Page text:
I've been wondering about this for a while.
Identifying an ideal customer is one of those exercises that people resist very strongly. I've discovered this as a teacher, marketing consultant, and even as a mentor at hackathons or Startup Weekends.
Even if you were to ask someone who is an employee, many people don't know who it is their company is seeking to serve.
The first stumbling block is not wanting to constrain who they serve.
But the ideal customer is figuring out who would be most served by your product or service and targeting them with laser focus. Because if you can't help them, you're not going to win the people surrounding them. And nor should you. If you can't help that niche, how would you help others with lesser need or pain?
The second stumbling block is probably more interesting. I think that people are scared to get specific because what if a specific people don't want what they have?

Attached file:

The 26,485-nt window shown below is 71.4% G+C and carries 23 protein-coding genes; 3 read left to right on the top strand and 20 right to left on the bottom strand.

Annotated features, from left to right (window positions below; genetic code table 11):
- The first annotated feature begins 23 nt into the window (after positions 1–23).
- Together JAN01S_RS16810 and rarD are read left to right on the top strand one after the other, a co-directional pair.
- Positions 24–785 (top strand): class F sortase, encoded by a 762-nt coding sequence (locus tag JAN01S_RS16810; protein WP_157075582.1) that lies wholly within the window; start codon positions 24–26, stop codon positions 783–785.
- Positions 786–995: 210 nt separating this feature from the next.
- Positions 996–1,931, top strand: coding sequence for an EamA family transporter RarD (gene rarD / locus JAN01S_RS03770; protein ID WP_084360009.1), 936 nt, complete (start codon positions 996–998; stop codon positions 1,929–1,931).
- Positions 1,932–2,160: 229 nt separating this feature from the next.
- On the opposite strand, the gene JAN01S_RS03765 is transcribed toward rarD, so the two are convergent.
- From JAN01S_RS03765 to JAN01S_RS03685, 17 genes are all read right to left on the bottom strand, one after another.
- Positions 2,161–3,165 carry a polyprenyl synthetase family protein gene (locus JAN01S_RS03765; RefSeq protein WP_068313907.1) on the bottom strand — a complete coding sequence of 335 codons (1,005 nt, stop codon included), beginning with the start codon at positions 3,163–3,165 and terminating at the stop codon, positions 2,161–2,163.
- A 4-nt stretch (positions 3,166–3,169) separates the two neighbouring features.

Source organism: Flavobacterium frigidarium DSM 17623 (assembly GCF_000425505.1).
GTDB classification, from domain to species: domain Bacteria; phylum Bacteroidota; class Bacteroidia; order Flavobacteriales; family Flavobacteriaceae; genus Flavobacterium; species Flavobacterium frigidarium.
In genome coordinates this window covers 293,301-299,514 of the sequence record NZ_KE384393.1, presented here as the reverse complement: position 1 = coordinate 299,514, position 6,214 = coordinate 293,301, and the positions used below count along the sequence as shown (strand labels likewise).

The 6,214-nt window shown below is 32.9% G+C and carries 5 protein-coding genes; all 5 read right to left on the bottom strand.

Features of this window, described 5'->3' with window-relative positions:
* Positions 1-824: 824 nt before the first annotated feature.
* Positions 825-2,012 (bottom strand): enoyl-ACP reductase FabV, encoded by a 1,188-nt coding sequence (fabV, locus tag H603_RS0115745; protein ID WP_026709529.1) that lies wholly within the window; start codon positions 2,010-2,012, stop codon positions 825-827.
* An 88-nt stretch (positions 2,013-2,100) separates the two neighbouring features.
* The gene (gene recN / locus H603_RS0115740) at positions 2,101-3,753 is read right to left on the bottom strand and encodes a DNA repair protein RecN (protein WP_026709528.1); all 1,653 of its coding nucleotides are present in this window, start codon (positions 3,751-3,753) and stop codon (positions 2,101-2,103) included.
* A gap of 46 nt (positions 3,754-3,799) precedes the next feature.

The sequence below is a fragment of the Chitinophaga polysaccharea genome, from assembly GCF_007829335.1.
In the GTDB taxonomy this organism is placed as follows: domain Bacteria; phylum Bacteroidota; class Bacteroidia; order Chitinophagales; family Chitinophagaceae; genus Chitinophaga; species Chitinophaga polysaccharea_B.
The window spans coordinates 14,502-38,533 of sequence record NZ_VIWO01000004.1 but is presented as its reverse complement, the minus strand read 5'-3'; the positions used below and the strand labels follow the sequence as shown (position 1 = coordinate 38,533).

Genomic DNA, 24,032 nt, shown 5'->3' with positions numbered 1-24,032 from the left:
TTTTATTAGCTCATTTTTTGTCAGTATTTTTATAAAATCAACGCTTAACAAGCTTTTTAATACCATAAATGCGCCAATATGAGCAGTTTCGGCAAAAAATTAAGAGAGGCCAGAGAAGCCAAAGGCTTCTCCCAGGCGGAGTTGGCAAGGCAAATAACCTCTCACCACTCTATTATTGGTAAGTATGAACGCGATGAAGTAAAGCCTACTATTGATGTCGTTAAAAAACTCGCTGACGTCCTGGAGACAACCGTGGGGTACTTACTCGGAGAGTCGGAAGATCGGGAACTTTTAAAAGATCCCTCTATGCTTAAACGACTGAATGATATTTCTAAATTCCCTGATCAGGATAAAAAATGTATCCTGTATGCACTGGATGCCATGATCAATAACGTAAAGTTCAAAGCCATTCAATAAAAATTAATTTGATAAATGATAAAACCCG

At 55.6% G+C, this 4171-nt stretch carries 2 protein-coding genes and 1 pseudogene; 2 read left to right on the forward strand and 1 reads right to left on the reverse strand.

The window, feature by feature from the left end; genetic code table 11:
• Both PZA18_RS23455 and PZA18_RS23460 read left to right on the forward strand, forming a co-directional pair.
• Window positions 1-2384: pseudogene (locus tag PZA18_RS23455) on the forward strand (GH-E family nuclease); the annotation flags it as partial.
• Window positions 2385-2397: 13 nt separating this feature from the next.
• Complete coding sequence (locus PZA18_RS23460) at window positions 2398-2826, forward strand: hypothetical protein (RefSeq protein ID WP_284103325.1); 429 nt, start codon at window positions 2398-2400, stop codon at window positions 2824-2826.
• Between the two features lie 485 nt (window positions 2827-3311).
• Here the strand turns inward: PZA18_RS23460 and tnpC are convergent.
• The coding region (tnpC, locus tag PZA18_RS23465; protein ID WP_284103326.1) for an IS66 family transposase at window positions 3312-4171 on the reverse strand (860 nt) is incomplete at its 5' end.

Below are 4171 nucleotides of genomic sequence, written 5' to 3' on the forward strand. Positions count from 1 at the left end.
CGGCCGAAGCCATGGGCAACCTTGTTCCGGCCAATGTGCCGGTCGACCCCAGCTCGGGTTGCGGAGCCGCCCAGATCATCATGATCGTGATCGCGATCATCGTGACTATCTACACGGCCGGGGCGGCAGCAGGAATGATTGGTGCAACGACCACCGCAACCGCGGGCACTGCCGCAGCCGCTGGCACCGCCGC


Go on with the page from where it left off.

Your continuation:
In other words, if I know whom I serve specifically, I can see them within my networks and community. But approaching them means that I risk real rejection.
This is a different kind of problem.
All I can conclude from my experiences is this:
You will never do anything important without risk.
The fear goes away once you trust you are able to help people.
And the key actionable:
Offer some form of help for free to one person who looks like your ideal customer.
The next steps will be clearer after that. Either you'll need to redefine your ideal customer, you'll need to improve how you help, OR...you'll start to believe that what you're doing is valuable.